January 7, 2013

2nd Tuesday Grandmothers Flower Garden Sew Along! Come And Link Up!


Today marks the day that I am reviving the Grandmothers Flower Garden Sew Along that I had started some time back.  I hope that all of you GFG Lovers will come over and take part in the sew along.  I hope that my friends who had participated before will come back and play along again if they haven't finished their quilts already.  And if you have finished your quilts, please come and link up to show them off!  And if you have finished that one, maybe the notion will strike you to make yet another GFG quilt! :)

Instead of linking up every week this time around we are going to link up on the 2nd Tuesday of each month.  I think this will lessen the pressure of trying to get a few blocks finished to show each and every week.  It will also free us up to work on other projects intermixed in to our weeks.  Just don't let time slip up on you to get a few done during the month so you can show off your newest handiwork on the next months link up.

These are the blocks I have finished to date on my quilt. (as you can see... not many since the last time we met for the link up)  I have named my quilt, "The Hippy Garden" because of the 70'ish fabrics that I am using!  They are so fun! 


The collection is "Think Peace" by Michael Miller.  When I got out my project box today I was missing a couple of my fabrics.  They have taken legs and walked off it appears so now I have to go in search of those so I will not run shy.  I do not have a size plan at the moment for the quilt but I know I am going to need more of the missing 2 so wish me luck in finding them!

I am going to show my tutorial again on how I am putting my blocks together.  I am all for the easy method of doing some things.  English paper piecing always seemed hard, until I actually made myself sit down and do it.  But I don't think I would enjoy having to wrestle so much fabric to put all of my flowers together in the traditional way.  I hope you enjoy my take on creating the GFG blocks.

The only tools you will need are 2 coordinating fabrics (one light and one dark), a hexie template in the size you want to work with, a cardboard hexie that is about 1/2 inches smaller than the one you will be cutting by, needle, thread, an iron and an ironing surface.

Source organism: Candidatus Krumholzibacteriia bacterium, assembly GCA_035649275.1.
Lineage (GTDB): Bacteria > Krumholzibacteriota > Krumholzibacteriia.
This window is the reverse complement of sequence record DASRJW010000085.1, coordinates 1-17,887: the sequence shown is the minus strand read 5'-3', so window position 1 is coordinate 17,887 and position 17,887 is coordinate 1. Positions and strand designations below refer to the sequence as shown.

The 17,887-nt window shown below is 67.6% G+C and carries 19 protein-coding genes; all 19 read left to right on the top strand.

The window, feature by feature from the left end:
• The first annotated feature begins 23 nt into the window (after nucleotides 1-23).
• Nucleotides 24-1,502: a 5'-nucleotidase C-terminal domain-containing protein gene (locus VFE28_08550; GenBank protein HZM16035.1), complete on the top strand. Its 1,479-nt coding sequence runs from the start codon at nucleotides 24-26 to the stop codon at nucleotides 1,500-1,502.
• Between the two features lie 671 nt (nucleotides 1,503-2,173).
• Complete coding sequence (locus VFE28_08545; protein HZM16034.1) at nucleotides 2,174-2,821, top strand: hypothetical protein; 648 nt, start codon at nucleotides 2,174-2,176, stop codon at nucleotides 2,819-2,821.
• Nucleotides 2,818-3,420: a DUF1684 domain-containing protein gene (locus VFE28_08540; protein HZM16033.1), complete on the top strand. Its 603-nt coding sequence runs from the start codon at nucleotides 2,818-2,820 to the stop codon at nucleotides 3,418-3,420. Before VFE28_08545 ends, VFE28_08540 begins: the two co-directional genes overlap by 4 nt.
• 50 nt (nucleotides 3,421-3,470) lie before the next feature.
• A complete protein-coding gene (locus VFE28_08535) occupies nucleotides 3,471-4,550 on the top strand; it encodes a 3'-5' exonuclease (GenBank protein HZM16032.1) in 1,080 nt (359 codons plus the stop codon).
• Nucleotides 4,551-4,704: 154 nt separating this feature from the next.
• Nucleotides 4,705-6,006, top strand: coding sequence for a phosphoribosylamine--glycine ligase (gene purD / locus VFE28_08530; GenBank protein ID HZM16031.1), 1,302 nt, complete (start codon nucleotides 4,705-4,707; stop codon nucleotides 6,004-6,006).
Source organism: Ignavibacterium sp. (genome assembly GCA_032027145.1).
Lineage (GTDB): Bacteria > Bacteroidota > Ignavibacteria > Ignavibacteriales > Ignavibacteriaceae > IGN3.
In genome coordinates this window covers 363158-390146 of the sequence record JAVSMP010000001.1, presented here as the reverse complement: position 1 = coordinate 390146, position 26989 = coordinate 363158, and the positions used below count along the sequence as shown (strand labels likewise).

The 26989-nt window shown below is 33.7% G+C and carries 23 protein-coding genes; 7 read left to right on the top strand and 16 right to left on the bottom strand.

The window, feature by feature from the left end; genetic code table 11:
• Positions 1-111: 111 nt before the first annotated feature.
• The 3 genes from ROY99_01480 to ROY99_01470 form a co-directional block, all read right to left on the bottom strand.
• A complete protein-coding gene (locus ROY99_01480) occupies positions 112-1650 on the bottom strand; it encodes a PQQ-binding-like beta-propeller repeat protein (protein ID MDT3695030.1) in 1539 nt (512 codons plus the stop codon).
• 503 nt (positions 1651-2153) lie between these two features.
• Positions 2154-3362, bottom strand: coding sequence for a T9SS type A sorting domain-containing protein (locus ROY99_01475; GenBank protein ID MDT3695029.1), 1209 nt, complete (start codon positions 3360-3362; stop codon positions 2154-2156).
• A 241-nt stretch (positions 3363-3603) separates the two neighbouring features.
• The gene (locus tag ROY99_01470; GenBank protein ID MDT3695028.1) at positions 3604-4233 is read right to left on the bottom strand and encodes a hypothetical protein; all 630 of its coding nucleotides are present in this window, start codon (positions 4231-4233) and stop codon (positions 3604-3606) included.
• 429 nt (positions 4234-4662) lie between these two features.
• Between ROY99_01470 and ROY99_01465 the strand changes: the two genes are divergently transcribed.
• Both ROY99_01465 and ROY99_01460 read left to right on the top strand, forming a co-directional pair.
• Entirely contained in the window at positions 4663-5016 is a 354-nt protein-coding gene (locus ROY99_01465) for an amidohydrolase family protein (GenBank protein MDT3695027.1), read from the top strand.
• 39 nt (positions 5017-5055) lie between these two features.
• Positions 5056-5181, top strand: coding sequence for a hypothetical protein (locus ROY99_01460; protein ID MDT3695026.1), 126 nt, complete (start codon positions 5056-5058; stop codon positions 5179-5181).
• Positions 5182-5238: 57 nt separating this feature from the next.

I bought my hexie template rulers from Quilters Rule because I loved that they had the view finder and allowed you to trace the inside of the template to create your cardboard piece to iron by.
 

Start by placing your hexie template on your fabric and tracing around the outside edge of the template in 6 different areas on your fabric.  If you have a hexie template with the view window, take advantage of it to fussy cut your fabric.



 If you choose to, you can omit the tracing part and just cut around the hexie shape with your rotary cutter.

 Remember to cut 6 hexie shapes!

Turn all 6 hexies over to the backside and lay the hexie template back down on the back.  Trace with a marking pen all around the inside edge of the hexie.  This line will help you when you start ironing the edges under.

 
 Now, we are going to iron the edges under for all 6 hexies!  Lay the cardboard hexie template down on the backside of the hexie shape.  Line the cardboard hexie up with your traced line.  Fold the top edge down over the cardboard just to the drawn line and iron.

 I will move to the bottom edge and iron the edges under there next.  This helps keep your cardboard hexie stable.


 Then do your sides, one at a time, taking care to have those corners sharp and to the point!

 You will have this once you make your way around all 6 sides!

Now carefully remove the cardboard hexie.

Turn your hexie piece back over so the right side is up, and taking your fingers, work all the pressed edges back under if they are trying to peek out and press your hexie one more time.  Do this for all 6 hexies!


 Now you have this!  And your pressed hexies are now the size of your cardboard hexie!  Just right!

 I always make myself a road map whenever I am sewing any quilt!  I lay all 6 of the hexies out like I want them before I start sewing them together.